BrandVerge 5 for 5 - Harmelin Media Spotlight
In our latest BrandVerge 5 for 5, we caught up with Corey Buller, Media Supervisor, at Harmelin Media. He not only shared insight into Harmelin's wealth of local market knowledge but also how B2B brands have harnessed branded content to engage and educate audiences with storytelling.
Please tell us about your role at Harmelin Media and what makes your agency unique:
I am a media supervisor at Harmelin Media, specifically focusing on digital channels across CPG, QSR, & B2B industries.
Harmelin Media has been in business since 1982, beginning with a focus on regional media buying in the mid-Atlantic. Harmelin’s client roster now includes a divers mix of national and regional advertisers covering all corners of the U.S. However, we still understand that media is local and people in different markets consume media in different ways. We use national data sources to get to know the consumers and then we use our local market knowledge to put the best plans together. Harmelin is headquartered in Philadelphia with service offices in Los Angeles, Chicago and Pittsburgh.
We are very specific about the data sources we utilize, focusing on the most appropriate data source for a given industry. We use IRi sales data or Visa credit card data for our food and beverage clients.
We use mobile location data for our QSR and our auto clients. In our on-boarding process, we get to know our clients as deeply as possible so we can choose the best data to help guide our decisions.
2. How do you make sure you're embracing disruption to push your company and counterparts forward in the industry?
Disruption always needs to be scrutinized. Even a fast-moving start up with all the resources in the world can still fail. As much as you need to keep up with the changing landscape, you also need to make sure these innovations will be around in a year.
Harmelin works in the mid-market space. We work with $2 million clients and $100 million clients, but they all have limited resources that need to be spent wisely. It’s easy to chase the shiny new object, but it could just as easily lose its luster six months from now.
I am generally a fast-follower. Let the brands with the huge budgets figure out how to use something, and once it’s somewhat proven, jump in and make it work better for our brands. Once it is established, find ways to even take it a little bit further. Now that this innovation is proven, how can we take it to the next level?
3. What brands, in your category of not, do you believe are activating break-through and exciting work with media/advertising? What separates good brands from great?
B2B gets a bit of a bad rep for being dry and not as fun as consumer brands. Forward-thinking tech brands, like IBM, Oracle, and Unisys, are starting to push the boundaries. They realize that consumers and decision makers don’t want to see ads. We live in a world where we are absolutely inundated with ads. B2B brands find ways to integrate themselves into a consumer’s life without interrupting them so much. B2B brands are getting native advertising and branded content right.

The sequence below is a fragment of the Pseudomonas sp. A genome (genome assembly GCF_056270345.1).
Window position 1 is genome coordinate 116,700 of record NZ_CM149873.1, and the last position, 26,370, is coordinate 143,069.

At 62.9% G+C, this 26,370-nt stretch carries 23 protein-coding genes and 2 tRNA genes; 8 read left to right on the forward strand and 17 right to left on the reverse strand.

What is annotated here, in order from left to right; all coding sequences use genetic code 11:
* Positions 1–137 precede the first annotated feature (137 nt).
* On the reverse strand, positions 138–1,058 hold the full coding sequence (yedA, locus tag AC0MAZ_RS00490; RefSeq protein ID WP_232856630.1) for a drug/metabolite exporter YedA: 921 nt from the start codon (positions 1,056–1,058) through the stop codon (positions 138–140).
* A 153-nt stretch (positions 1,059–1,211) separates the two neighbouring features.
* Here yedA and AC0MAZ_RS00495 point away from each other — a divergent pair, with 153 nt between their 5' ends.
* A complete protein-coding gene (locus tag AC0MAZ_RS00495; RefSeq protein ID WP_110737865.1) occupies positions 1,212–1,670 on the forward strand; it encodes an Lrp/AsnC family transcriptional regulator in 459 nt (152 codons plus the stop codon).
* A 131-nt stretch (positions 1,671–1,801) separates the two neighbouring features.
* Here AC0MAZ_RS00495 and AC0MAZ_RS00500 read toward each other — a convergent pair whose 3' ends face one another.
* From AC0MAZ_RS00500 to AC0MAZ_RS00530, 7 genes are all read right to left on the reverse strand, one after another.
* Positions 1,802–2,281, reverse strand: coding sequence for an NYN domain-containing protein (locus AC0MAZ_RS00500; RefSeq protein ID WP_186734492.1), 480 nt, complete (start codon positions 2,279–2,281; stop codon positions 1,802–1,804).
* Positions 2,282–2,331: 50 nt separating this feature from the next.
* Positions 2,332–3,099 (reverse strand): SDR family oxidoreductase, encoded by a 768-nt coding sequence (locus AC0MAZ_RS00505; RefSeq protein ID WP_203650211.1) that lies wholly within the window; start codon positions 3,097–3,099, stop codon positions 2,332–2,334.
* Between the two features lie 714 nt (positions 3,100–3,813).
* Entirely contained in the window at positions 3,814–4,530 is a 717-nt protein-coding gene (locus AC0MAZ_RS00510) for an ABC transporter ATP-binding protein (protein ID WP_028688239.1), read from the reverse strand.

I see a lot of branded content in the B2B space that is very much focused on education and information. Yeah, there’s a little bit of self-promotion and there’s a little bit of selling throughout, and you’re always going to include your client’s case study, but they’ve done a really good job of saying, ‘Okay, we have this thing that we do really well. Here is the story around it.”
We’re working on a project with a B2B brand to promote two companies they have worked with. The article focuses on the world’s rapidly growing population and the story about what these companies are doing to ensure we have enough resources in five years to service 10 billion people. We worked in a case study about Unisys securing their platforms and ensuring their tools run as smoothly as possible. They hit the story -- the growing world, the need for more resources -- then a bit of ‘here’s how we help them,’ and ‘the services that we offer,’ and then closed it by promoting the brand’s clients and how they will help the world. I think that most B2B companies are doing that well. The branded content pieces provide value and are not just focused on selling the brand.
4. What channels/partners do you think are most exciting for the future of media and why?
Any company that can make either media planning or cross-media measurement easier. There are more digital channels than I have fingers and thousands of vendors. That can be daunting to have to understand that landscape and try to connect everything together.
BrandVerge is doing a really good job with sponsorship and branded content. DOmedia is revolutionizing the way that you buy out-of-home. Those tools are making our jobs a little easier so that we can focus on analyzing data and driving business results.
Megaphone, in the podcast space, is bringing everything that we love about digital to podcasts. They are a tech platform that can behaviorally target on podcasts and sales and brand lift studies. Podcast activity will grow to a point where it will become another targeted inventory source that we buy along online audio, online video, banners, etc. Megaphone is positioning themselves well to be the go-to targeting platform when podcasts hit that tipping point.
5. If you could travel back in time, what advice would you give to yourself when you started in media?
I would probably tell myself that mistakes are okay. You absolutely should care and want to get everything right, but mistakes are fine. Everybody is always learning and failure is the fastest way to learn. So the fact that you didn’t get something right the first time, or you didn’t understand something, it’s okay. You’re only 22. You have 40 to 50 years to get it right. You are going to learn a lot in that time. Mistakes are okay.
If you want to learn more about the team at Harmelin, visit their Linkedin and connect!